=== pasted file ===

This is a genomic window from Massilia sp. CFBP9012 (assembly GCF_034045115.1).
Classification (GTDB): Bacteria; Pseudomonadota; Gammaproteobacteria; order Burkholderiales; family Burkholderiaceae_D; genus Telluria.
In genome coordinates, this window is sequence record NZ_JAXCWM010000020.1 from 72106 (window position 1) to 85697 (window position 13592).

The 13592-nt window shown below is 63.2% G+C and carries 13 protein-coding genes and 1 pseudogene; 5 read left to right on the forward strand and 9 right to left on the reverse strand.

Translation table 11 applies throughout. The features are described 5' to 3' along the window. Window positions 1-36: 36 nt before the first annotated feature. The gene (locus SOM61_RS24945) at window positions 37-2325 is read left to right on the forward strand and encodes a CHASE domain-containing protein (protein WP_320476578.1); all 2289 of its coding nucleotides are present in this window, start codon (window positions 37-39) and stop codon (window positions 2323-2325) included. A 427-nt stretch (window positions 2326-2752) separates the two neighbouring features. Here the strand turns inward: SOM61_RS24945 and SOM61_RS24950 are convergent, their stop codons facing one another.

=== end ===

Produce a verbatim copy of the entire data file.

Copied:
This is a genomic window from Massilia sp. CFBP9012 (assembly GCF_034045115.1).
Classification (GTDB): Bacteria; Pseudomonadota; Gammaproteobacteria; order Burkholderiales; family Burkholderiaceae_D; genus Telluria.
In genome coordinates, this window is sequence record NZ_JAXCWM010000020.1 from 72106 (window position 1) to 85697 (window position 13592).

The 13592-nt window shown below is 63.2% G+C and carries 13 protein-coding genes and 1 pseudogene; 5 read left to right on the forward strand and 9 right to left on the reverse strand.

Translation table 11 applies throughout. The features are described 5' to 3' along the window. Window positions 1-36: 36 nt before the first annotated feature. The gene (locus SOM61_RS24945) at window positions 37-2325 is read left to right on the forward strand and encodes a CHASE domain-containing protein (protein WP_320476578.1); all 2289 of its coding nucleotides are present in this window, start codon (window positions 37-39) and stop codon (window positions 2323-2325) included. A 427-nt stretch (window positions 2326-2752) separates the two neighbouring features. Here the strand turns inward: SOM61_RS24945 and SOM61_RS24950 are convergent, their stop codons facing one another.